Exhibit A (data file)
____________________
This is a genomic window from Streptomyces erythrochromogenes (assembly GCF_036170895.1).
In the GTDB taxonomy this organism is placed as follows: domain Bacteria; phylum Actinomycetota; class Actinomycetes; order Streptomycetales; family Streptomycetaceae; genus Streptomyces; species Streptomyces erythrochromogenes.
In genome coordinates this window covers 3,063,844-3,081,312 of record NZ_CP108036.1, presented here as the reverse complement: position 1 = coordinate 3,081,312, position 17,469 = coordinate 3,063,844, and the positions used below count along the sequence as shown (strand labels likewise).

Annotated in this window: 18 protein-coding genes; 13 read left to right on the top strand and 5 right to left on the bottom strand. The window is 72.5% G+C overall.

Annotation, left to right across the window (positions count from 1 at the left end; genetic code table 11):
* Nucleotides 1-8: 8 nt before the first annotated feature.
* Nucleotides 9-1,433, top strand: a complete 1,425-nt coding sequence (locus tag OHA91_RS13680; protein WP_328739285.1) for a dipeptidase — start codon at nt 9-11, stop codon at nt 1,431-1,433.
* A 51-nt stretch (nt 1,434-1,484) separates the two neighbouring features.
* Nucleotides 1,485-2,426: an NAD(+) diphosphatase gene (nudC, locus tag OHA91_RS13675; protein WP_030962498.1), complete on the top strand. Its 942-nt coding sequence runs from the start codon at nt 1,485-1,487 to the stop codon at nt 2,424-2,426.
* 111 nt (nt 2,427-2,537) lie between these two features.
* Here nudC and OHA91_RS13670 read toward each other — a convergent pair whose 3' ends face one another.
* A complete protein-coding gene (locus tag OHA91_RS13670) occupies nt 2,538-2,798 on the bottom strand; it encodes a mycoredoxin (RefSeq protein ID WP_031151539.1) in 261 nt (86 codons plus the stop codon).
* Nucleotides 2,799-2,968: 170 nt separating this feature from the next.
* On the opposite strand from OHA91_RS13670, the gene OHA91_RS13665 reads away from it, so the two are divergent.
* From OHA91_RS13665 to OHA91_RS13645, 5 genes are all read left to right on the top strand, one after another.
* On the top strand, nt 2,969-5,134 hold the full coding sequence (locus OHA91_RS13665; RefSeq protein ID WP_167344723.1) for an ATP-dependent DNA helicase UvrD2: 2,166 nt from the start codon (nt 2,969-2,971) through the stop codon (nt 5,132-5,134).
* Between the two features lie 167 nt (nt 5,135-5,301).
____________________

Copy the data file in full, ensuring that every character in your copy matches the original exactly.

This is a genomic window from Streptomyces erythrochromogenes (assembly GCF_036170895.1).
In the GTDB taxonomy this organism is placed as follows: domain Bacteria; phylum Actinomycetota; class Actinomycetes; order Streptomycetales; family Streptomycetaceae; genus Streptomyces; species Streptomyces erythrochromogenes.
In genome coordinates this window covers 3,063,844-3,081,312 of record NZ_CP108036.1, presented here as the reverse complement: position 1 = coordinate 3,081,312, position 17,469 = coordinate 3,063,844, and the positions used below count along the sequence as shown (strand labels likewise).

Annotated in this window: 18 protein-coding genes; 13 read left to right on the top strand and 5 right to left on the bottom strand. The window is 72.5% G+C overall.

Annotation, left to right across the window (positions count from 1 at the left end; genetic code table 11):
* Nucleotides 1-8: 8 nt before the first annotated feature.
* Nucleotides 9-1,433, top strand: a complete 1,425-nt coding sequence (locus tag OHA91_RS13680; protein WP_328739285.1) for a dipeptidase — start codon at nt 9-11, stop codon at nt 1,431-1,433.
* A 51-nt stretch (nt 1,434-1,484) separates the two neighbouring features.
* Nucleotides 1,485-2,426: an NAD(+) diphosphatase gene (nudC, locus tag OHA91_RS13675; protein WP_030962498.1), complete on the top strand. Its 942-nt coding sequence runs from the start codon at nt 1,485-1,487 to the stop codon at nt 2,424-2,426.
* 111 nt (nt 2,427-2,537) lie between these two features.
* Here nudC and OHA91_RS13670 read toward each other — a convergent pair whose 3' ends face one another.
* A complete protein-coding gene (locus tag OHA91_RS13670) occupies nt 2,538-2,798 on the bottom strand; it encodes a mycoredoxin (RefSeq protein ID WP_031151539.1) in 261 nt (86 codons plus the stop codon).
* Nucleotides 2,799-2,968: 170 nt separating this feature from the next.
* On the opposite strand from OHA91_RS13670, the gene OHA91_RS13665 reads away from it, so the two are divergent.
* From OHA91_RS13665 to OHA91_RS13645, 5 genes are all read left to right on the top strand, one after another.
* On the top strand, nt 2,969-5,134 hold the full coding sequence (locus OHA91_RS13665; RefSeq protein ID WP_167344723.1) for an ATP-dependent DNA helicase UvrD2: 2,166 nt from the start codon (nt 2,969-2,971) through the stop codon (nt 5,132-5,134).
* Between the two features lie 167 nt (nt 5,135-5,301).